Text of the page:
Garda crisis grows as Police Authority voices 'deep unease'
Commissioner facing two public grillings on McCabe fallout
Garda Commissioner Nóirín O'Sullivan is facing her biggest crisis to date following a bruising assessment of the force from the Policing Authority in the wake of the O'Higgins Report.
After a four-hour private meeting with the commissioner and her senior advisers, the authority issued a strongly worded statement attacking the performance of the force on several fronts.
The independent body overseeing An Garda Síochána told the garda chief of its "deep unease" at the organisation and its management culture.
And it warned of serious concern at the impact on victims of crime, amid the maelstrom of controversy now surrounding senior garda management.
Next month, Ms O'Sullivan will twice be hauled up again before the Policing Authority, which is chaired by former Revenue Commissioners chairwoman Josephine Feehily.
This time, the grillings will be held in public, as it seeks "evidence of a tangible response" to lessons learned.
The authority stressed the need for an urgent response by the Garda to the findings of the O'Higgins Report, which examined claims of malpractice raised by whistleblower Sergeant Maurice McCabe.
And it told Ms O'Sullivan it was concerned the good work being done by gardaí every day was being "set to nought" while doubts remained.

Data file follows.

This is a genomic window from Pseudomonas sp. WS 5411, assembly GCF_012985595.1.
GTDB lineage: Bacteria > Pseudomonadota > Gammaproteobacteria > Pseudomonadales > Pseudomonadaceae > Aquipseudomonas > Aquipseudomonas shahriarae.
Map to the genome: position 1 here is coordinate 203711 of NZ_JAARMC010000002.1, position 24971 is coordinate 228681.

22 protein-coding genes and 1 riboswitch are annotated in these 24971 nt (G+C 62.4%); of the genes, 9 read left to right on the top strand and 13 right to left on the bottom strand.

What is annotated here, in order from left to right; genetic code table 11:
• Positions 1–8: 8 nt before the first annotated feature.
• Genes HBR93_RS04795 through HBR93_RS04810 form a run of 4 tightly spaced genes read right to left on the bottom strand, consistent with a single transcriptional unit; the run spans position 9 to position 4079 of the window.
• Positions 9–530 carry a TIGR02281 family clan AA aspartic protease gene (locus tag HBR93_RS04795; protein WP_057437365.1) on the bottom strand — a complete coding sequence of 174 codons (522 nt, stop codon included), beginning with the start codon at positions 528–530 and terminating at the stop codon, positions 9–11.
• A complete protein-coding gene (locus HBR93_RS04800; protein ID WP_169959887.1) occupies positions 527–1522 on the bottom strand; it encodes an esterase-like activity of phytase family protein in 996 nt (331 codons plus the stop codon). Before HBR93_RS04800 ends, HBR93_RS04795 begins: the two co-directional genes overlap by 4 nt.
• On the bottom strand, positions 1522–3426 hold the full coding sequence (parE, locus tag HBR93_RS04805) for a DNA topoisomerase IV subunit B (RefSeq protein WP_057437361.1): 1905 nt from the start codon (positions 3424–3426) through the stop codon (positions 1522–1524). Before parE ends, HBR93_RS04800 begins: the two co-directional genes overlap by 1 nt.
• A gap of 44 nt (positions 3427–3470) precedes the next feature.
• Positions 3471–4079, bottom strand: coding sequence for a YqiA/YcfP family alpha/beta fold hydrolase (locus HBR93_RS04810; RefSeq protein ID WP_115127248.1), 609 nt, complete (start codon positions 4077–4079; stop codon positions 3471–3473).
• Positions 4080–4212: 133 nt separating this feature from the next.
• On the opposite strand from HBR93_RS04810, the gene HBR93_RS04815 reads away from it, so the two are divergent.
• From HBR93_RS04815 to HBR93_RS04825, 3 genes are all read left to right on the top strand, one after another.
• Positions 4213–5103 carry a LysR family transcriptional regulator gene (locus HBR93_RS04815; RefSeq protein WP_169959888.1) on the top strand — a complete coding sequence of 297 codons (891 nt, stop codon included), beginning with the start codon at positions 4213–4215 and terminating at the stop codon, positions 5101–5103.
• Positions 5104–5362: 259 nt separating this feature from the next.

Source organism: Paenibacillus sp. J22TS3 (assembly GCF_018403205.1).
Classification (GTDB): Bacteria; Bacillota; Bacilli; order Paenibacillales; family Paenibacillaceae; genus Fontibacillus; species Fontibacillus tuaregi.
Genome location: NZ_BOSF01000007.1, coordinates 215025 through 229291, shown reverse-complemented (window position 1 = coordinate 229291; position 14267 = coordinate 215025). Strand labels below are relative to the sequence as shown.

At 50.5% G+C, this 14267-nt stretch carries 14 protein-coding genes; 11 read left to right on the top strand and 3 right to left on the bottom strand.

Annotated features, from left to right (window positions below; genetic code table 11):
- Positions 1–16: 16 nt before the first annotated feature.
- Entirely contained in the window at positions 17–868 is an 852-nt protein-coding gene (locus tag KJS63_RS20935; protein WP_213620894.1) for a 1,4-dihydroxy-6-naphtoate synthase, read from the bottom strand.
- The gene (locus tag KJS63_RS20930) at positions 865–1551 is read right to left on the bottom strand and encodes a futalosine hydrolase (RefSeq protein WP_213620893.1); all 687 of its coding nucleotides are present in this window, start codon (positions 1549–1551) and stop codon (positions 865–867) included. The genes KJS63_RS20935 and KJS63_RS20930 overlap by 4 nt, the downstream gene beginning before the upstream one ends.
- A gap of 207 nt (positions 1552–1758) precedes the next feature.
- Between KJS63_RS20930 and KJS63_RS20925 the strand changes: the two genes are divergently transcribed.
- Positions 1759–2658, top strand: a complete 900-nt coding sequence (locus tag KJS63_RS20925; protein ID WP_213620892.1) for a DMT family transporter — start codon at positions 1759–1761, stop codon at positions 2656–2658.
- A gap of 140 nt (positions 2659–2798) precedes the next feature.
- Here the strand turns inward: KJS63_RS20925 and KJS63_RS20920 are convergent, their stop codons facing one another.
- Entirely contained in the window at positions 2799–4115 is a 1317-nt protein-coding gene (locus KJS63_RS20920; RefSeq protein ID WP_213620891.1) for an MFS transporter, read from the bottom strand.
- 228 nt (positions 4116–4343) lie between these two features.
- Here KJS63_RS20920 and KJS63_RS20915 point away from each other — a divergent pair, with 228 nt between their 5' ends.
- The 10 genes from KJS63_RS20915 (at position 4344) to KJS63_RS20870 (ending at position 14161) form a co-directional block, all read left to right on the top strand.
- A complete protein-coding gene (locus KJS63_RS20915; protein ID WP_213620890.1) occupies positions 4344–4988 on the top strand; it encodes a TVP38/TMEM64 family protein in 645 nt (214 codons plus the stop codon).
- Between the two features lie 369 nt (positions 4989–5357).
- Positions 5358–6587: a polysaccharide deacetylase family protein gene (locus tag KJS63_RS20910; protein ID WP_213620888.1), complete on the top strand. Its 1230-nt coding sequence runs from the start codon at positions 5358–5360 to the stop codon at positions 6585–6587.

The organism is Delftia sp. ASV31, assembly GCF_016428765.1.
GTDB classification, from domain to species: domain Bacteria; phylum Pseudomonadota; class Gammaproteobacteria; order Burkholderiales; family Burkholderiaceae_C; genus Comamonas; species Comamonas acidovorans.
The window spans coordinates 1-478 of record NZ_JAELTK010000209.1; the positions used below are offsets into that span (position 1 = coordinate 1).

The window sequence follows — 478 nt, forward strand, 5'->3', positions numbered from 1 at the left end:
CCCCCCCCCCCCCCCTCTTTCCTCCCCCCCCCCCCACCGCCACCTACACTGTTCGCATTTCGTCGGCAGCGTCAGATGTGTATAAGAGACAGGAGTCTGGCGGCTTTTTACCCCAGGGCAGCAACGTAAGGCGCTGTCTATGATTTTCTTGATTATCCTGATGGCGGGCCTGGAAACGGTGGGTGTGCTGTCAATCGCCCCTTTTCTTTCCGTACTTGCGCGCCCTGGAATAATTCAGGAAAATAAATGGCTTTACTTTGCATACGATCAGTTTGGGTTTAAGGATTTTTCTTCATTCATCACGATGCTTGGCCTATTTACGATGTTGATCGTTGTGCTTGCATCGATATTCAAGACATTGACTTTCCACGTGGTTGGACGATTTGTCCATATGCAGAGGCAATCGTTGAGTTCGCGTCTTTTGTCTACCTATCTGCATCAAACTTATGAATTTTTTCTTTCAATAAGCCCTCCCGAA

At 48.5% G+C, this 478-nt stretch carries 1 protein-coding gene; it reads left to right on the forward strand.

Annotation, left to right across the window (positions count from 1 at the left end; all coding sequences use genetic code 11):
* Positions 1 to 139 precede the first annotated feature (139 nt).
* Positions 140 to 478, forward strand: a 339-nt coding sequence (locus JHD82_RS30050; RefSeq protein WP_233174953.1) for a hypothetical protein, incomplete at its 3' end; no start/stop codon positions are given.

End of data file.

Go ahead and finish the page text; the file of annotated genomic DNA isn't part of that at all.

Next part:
Prior to yesterday's meeting, Ms O'Sullivan had received the backing of the Taoiseach and the Tánaiste, as well as Fianna Fáil leader Micheál Martin.
The O'Higgins Report dominated the meeting, which was originally scheduled to take two hours, but lasted twice as long.
After the meeting, Ms Feehily said: "The recurring deficiencies in policing performance, evidenced in the O'Higgins final report, are deeply troubling.
"We wish to express our particular concern for the impact on the victims of crime, who were entitled to expect a professional and competent service from the Garda Síochána and who didn't get it. We welcome the Garda Commissioner's apology to the victims, her immediate acceptance of the commission findings and her acknowledgement that there are many lessons to be learned."
She added: "Today was just a first step in this oversight process and there is clearly a lot of work to be done."
The Garda Commissioner has been under mounting pressure and was this week forced to deny her legal team were ever instructed to "impugn the integrity of Sergeant Maurice McCabe".
Any efforts to draw a line under the controversy will be scotched by the looming public meetings to be held on June 13 and June 30. However, Ms Feehily did welcome Ms O'Sullivan's commitment to work to provide a safe environment in which wrongdoing in the Garda could be disclosed and said the authority would oversee that work on an ongoing basis.
The Policing Authority also called for the immediate publication of the Garda public attitude survey, the publication of the Garda protected disclosure policy, dealing with whistleblowers, at the earliest possible date and the engagement of an outside body to carry out an independent culture audit.
"Changing culture in a large, long-established organisation is one of the hardest tasks of leadership, which is why the authority has asked the Garda Commissioner to engage an external firm to carry out an independent culture audit so that progress can be measured."
Meanwhile, the Government has been urged to set up a new judge-led inquiry into allegations "rogue" officers were unofficially running criminals as informants.
Sinn Féin TD Martin Kenny stressed the majority of gardaí in his native Leitrim upheld best standards. He alleged that "rogue" gardaí were using criminal informants to entrap people and then prosecute them. Mr Kenny said he had been told about the problems by whistleblowers who were both serving and retired gardaí.